glitz

You know glitz, of course, of glitz and glamour (or, sometimes, glam and glitz), offspring of glitzy (no, not the other way around). Glitz made its arrival in English in the 1970s (yes, really), and the first quote the Oxford English Dictionary has for glitzy is from The New York Times in 1966: “Advertising will stress that Devil Shake is ‘glitzy’. This claim will be hard to deny, at least until someone defines the word.” 

I’m sure you could define glitz or glitzy if you had to… right? But you won’t need to, because it sounds and looks exactly like it should to mean what it means. It has the gl- that so often shows up on words to do with light or shininess, and in particular it has the gli- of glimmer, glint, glisten, glister, and glitter. Along with that, it has the -itz of blitz, fritz, Ritz, and spritz – which sounds exactly like the -its of so many words (splits, hits, bits), but we know that that z is there, with its lightning look and its relative rarity. Between the gli- and the -itz, its meaning shines out, sparkles, flashes… perhaps even a bit too much.

Some people might guess that glitzy was formed from, say, glitter and Ritzy. It wasn’t, but it’s not surprising they would think so. Other people, looking at form, tone, and context, would guess we got it from Yiddish, and they’re probably right. And Yiddish in its turn got it from German (the other possible language English got it from): in German, glitzern means ‘glitter’ (and is related to some of those other gli- words).

But tell me, now, is glitz good? Is it great to be glitzy, or is it somehow tawdry, meretricious, trite, excessive, gaudy, garish?

Or is it both: overdone and wonderful? Or does it depend on what you like?

Glitz can refer to the sights of a fairground midway at night, sure, and similar sparkly things. But if you look at songs that use glitz – and there are quite a lot of them – or most other contexts of us, it’s almost always associated with show business, the bright lights of Broadway and Hollywood, the hyperreality of the world of stage and screen, even in more figurative senses: shiny glamorous people. And the implication is always that it’s not real at the core: it’s all a Fabergé eggshell, a gilded cage with Swarovski crystals on the bars. A wild ride, flashy and trashy, at the heart of it signifying nothing.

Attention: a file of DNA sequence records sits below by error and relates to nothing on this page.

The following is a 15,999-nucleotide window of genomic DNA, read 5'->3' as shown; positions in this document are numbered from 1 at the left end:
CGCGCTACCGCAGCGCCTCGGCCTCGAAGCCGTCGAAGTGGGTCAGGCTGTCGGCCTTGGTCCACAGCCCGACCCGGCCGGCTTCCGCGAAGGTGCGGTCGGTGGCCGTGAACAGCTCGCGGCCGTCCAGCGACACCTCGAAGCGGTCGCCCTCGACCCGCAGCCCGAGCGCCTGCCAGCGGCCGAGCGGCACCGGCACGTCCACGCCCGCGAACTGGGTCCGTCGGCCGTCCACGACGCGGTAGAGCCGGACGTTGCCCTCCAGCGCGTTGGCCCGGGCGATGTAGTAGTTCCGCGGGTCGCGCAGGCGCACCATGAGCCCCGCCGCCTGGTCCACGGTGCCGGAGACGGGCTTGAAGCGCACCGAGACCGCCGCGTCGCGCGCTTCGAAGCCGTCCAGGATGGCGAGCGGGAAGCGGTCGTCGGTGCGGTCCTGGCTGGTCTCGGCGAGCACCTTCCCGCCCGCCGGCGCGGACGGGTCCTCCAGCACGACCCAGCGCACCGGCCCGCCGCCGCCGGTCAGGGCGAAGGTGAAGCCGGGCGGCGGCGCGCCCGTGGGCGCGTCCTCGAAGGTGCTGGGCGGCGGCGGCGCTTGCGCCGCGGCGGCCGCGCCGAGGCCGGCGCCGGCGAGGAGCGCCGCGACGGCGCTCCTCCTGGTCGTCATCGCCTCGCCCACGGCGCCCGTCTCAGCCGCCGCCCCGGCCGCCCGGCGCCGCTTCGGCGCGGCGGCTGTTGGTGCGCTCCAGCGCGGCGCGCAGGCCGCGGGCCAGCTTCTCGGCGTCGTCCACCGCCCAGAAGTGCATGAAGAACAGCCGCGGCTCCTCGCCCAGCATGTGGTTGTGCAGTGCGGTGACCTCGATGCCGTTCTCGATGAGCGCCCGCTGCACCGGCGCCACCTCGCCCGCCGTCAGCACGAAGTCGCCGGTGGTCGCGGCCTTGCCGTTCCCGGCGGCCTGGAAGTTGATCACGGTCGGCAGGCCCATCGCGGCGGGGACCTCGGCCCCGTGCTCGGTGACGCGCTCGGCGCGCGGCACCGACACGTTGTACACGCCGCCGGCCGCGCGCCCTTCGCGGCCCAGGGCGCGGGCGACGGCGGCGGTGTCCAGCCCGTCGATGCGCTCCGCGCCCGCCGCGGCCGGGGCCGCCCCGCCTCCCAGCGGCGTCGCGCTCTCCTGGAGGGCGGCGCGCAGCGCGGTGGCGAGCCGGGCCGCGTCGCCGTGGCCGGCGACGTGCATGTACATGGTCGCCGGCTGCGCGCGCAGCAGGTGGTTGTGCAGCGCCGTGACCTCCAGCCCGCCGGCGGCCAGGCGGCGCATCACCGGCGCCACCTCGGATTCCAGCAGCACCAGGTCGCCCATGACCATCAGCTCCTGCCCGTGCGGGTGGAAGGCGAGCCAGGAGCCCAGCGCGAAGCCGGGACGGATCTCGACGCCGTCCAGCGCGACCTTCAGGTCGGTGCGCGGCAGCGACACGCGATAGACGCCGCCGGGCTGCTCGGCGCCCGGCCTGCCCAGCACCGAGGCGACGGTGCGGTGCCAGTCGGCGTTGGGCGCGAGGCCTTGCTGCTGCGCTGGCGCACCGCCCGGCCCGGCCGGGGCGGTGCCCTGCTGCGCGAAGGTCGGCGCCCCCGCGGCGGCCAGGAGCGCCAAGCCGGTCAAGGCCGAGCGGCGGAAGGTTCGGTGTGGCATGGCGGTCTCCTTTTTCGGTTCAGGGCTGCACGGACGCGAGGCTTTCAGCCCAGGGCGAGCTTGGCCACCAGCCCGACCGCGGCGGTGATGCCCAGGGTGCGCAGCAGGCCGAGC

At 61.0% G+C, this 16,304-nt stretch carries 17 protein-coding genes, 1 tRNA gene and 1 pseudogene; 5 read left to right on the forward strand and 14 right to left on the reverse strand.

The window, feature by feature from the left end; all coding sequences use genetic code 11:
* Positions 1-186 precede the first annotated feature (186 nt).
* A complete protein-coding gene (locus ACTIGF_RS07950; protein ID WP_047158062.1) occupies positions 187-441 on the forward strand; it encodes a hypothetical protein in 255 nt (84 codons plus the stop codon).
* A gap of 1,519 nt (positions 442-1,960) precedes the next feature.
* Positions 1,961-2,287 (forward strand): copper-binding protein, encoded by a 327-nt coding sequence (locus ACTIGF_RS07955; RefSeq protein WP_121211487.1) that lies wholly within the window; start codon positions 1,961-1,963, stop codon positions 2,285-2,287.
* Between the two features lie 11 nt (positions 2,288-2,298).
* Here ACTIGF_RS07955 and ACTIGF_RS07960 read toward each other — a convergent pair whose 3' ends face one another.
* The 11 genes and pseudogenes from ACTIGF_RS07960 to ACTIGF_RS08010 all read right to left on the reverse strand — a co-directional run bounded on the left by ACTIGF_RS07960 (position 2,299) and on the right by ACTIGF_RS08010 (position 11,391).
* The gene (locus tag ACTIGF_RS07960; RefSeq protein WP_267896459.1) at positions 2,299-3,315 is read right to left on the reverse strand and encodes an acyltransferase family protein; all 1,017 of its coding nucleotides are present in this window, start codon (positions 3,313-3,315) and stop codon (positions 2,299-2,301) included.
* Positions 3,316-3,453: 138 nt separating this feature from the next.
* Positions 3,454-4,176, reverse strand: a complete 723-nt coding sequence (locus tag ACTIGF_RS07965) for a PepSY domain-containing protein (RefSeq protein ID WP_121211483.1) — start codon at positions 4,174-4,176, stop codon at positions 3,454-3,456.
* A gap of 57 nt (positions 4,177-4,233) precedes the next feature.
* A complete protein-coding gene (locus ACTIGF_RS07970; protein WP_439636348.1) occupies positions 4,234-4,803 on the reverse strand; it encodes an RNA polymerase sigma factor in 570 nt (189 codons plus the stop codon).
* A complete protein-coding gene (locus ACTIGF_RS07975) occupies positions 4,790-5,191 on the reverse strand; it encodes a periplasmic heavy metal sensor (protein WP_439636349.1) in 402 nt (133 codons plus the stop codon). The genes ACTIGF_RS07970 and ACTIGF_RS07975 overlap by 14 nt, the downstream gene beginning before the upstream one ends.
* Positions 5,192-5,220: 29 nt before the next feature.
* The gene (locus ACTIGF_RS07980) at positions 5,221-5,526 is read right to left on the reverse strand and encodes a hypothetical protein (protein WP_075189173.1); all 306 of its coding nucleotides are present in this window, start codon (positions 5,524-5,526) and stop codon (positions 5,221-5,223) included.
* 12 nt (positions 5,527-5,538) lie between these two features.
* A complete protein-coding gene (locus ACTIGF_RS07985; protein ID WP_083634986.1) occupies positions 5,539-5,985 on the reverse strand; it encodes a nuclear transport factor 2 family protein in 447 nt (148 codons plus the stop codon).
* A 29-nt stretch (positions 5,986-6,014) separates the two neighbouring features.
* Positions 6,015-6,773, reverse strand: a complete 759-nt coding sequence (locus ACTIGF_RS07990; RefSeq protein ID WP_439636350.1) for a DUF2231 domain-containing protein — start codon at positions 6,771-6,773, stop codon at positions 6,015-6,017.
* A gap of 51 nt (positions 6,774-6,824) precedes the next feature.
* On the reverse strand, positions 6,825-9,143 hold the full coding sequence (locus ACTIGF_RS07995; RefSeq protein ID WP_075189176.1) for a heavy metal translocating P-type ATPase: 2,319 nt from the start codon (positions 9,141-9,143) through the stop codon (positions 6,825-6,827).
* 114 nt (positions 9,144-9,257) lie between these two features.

But that’s the point, isn’t it? It’s why you go see these things – and for some of us, it’s why we go perform in them: to create and experience something special and exciting and far flashier than the ordinary. The mistake is just thinking that it’s real all the way down, and durable. You can’t have Champagne as your only beverage, no matter how much of a glamourpuss you are.

What is glitz? What gives it that blitz, that glint? What makes a spangle sparkle, a sequin scintillate, a crystal coruscate? Four things: a source of light, something capable of reflecting that light, eyes to see the light, and a situation in which the eyes will see the reflection in just the right way. It’s just like a word such as glitz: we have the sounds, the letters to represent them, a person to read the letters, and a language usage context in which that sound and spelling shines forth as the meaning. Take away any of those and it falls flat.

So enjoy it while you get it. And if it’s not what you want, don’t worry – it won’t last. Glitz flits to and from the spots it fits.

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